Observations At Backyard Bird Feeders Influence The Emotions And Actions Of People That Feed Birds - Dataset
datasetposted on 24.02.2021, 02:55 by Ashley A. Dayer, Connor Rosenblatt, David N. Bonter, Holly Faulker, Richard J. Hall, Wesley M. Hochachka, Tina Phillips, Dana M. Hawley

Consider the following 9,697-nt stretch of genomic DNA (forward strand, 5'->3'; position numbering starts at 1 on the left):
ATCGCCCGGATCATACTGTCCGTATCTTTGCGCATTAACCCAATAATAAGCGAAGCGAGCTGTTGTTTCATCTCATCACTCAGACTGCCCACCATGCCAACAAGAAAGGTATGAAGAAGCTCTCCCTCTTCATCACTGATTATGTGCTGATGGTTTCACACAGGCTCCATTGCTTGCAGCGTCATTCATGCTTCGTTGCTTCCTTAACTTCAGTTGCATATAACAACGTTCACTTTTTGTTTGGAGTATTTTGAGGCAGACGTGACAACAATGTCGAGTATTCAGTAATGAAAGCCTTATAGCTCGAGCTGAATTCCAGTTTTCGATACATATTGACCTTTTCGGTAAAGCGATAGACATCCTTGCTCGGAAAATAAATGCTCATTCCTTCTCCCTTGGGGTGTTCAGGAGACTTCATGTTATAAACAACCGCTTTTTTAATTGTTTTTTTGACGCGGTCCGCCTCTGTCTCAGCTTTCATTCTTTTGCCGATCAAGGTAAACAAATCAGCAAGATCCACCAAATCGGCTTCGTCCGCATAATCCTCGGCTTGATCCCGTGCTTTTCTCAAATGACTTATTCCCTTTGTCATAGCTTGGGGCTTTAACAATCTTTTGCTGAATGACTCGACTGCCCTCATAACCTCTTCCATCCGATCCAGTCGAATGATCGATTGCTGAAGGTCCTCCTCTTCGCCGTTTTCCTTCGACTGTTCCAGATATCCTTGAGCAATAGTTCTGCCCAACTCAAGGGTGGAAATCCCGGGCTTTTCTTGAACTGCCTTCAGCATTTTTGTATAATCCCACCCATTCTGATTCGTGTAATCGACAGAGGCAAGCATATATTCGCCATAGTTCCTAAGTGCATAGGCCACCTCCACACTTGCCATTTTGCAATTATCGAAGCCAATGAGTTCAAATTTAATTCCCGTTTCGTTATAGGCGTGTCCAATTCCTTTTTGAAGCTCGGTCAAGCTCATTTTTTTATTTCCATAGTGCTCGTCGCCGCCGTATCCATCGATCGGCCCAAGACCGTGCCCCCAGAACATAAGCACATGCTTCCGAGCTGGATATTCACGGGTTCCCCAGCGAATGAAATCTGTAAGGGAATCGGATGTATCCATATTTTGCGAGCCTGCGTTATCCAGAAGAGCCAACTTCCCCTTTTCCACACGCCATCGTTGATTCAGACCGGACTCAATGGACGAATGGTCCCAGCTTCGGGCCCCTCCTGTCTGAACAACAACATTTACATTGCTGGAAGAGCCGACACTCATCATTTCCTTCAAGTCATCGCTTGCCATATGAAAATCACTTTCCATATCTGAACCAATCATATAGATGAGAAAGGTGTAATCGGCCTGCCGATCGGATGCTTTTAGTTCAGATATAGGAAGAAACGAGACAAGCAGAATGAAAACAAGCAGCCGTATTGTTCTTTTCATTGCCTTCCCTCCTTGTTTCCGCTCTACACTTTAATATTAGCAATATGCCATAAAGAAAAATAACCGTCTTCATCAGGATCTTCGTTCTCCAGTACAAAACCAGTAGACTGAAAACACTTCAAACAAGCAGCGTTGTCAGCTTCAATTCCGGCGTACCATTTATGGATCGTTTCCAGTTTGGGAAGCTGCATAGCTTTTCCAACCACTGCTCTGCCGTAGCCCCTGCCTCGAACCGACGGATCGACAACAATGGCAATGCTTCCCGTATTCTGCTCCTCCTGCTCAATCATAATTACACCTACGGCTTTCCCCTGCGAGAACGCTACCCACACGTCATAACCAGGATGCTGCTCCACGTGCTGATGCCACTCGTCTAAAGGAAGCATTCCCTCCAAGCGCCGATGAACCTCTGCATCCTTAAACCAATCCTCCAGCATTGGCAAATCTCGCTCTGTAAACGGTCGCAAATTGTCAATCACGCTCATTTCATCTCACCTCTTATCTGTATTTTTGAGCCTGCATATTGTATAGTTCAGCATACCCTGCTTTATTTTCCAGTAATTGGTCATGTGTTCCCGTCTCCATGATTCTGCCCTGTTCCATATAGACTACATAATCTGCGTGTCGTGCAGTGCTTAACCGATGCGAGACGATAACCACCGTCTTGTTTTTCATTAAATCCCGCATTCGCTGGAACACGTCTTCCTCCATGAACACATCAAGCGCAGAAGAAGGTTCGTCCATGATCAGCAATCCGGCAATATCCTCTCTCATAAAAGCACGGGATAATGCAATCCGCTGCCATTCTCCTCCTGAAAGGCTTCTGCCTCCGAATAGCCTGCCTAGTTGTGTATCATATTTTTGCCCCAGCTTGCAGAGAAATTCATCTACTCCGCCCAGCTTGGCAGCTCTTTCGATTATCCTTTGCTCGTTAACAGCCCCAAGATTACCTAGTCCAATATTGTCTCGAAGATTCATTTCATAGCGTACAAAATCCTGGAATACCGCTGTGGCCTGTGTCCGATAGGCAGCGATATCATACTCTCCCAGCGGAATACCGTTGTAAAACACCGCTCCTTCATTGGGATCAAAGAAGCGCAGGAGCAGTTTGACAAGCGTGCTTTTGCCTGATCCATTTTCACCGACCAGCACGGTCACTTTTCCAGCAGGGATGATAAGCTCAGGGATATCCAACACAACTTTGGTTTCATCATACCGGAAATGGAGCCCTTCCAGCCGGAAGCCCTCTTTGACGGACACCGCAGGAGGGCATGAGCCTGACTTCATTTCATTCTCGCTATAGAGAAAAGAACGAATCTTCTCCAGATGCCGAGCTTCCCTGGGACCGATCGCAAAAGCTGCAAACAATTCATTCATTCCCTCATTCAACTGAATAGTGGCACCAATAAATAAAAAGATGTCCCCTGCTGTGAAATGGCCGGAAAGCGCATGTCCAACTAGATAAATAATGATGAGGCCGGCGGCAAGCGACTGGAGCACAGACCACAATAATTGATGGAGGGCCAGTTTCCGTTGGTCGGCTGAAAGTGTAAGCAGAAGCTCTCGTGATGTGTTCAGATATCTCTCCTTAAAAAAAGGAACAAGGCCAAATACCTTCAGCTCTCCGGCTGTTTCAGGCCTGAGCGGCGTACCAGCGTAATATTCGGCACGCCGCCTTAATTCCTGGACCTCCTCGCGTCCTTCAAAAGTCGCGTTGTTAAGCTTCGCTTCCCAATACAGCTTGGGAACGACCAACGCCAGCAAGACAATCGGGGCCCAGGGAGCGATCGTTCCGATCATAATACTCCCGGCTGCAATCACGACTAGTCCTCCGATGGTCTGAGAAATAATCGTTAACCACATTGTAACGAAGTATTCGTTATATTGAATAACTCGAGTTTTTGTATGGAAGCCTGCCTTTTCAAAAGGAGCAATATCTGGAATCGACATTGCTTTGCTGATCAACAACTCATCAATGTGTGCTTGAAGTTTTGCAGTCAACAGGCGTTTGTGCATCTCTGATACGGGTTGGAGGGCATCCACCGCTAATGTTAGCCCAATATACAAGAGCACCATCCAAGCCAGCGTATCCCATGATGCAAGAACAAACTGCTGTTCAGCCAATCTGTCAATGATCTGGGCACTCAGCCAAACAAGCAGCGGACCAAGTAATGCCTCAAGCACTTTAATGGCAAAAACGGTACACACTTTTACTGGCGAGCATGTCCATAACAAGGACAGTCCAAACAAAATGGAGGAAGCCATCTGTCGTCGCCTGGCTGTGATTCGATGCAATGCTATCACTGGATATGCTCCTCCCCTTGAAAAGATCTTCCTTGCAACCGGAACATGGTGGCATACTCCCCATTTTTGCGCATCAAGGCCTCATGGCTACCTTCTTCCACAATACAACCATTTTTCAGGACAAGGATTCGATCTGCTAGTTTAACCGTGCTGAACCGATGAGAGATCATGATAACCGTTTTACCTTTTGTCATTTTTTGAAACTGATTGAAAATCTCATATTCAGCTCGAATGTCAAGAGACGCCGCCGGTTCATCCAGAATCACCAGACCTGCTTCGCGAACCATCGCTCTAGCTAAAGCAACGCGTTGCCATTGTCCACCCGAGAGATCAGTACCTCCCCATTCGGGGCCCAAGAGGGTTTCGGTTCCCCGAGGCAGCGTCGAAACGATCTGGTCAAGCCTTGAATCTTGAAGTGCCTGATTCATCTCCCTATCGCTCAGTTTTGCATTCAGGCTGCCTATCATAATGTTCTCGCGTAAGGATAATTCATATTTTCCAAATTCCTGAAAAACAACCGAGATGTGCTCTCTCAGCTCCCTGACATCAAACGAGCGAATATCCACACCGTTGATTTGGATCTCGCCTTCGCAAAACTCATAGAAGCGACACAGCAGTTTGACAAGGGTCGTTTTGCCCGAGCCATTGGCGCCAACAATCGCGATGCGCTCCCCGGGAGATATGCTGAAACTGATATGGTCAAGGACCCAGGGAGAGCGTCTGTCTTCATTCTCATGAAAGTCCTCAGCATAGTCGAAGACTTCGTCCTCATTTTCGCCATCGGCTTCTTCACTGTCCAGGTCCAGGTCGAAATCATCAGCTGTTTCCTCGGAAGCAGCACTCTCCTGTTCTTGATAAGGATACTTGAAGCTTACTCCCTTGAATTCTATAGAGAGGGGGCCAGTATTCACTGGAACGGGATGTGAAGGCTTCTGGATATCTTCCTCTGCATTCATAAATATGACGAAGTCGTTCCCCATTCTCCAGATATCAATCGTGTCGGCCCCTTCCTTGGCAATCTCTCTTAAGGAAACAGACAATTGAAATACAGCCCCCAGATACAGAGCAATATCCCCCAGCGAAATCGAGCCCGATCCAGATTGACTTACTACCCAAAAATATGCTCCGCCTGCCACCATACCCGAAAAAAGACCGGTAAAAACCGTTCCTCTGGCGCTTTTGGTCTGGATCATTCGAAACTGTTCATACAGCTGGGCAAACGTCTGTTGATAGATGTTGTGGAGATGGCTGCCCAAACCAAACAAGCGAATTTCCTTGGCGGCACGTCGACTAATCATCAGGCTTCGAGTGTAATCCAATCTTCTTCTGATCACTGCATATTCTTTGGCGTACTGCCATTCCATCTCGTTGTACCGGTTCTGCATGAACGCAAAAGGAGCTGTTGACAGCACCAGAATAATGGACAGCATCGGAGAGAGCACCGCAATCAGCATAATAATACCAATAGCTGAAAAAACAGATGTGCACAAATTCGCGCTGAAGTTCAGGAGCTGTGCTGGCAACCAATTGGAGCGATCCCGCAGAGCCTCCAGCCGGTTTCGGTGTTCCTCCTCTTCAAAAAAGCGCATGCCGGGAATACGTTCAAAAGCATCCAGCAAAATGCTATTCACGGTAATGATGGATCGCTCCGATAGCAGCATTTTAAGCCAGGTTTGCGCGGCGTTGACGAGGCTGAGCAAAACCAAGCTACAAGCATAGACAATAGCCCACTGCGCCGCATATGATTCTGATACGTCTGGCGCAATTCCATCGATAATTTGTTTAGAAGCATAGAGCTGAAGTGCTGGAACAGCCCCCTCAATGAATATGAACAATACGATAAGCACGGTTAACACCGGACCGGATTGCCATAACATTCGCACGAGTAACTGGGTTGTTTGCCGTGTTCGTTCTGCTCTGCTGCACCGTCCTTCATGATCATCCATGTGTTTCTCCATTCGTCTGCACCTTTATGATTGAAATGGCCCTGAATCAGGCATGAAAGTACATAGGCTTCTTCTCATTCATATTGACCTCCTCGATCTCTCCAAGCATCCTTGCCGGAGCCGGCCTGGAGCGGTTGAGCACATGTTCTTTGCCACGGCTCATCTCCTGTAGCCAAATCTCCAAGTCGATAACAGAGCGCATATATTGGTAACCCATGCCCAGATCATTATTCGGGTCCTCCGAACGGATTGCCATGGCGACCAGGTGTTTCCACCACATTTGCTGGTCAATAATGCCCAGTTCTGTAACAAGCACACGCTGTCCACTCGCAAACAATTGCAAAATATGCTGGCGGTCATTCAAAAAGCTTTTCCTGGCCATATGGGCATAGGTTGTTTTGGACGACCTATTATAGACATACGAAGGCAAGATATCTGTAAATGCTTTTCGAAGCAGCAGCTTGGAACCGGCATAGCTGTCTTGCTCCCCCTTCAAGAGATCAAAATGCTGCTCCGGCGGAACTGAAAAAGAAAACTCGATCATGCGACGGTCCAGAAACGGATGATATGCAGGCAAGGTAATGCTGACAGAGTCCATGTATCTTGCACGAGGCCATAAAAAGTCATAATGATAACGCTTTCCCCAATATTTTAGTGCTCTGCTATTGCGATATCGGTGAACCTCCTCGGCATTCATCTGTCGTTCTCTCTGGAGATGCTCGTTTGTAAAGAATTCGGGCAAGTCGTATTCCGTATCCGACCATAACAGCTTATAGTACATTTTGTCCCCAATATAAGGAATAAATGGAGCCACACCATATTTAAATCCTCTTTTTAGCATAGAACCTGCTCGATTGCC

Online survey data and survey instrument to accompany Dayer, Rosenblatt, Bonter, Faulkner, Hall, Hochachka, Phillips, and Hawley (2019) in People and Nature. This online survey was conducted from July 21 to August 14 2017 via Qualtrics. The sample of 2,048 was drawn from Project FeederWatch participants (www.projectfeederwatch.org). We sent participants an email solicitation from the Lab of Ornithology with an individualized link to the survey. Up to three reminder emails were sent to those who had not completed the survey. The survey was conducted with approval from the Cornell University Institutional Review Bird for Human Participants Participants (Protocol #1706007274). Virginia Tech Institutional Review Board relied on Cornell University’s review and exemption decision. Consent to voluntarily participate and confirmation that participants were at least 18 years old were obtained on the first page of the online survey. Overall, 1180 citizen scientists responded to the survey. One individual who took the survey twice was removed from the sample, and three respondents under the age of 18 (based on age provided in the demographics section) were also removed. The overall response rate was 59%. It should be noted that due to an error in the online survey response settings in the first 18 hours of survey administration, the final sample size for three items (“How do you respond when you see cats near your feeders?”; “How do you respond when you see hawks near your feeders?”; “Do you think your bird feeding has led to any of the following in your immediate areas?”) was only 832 respondents. A filter is available in the dataset to use the appropriate truncated dataset when analyzing these survey items and those derived from them .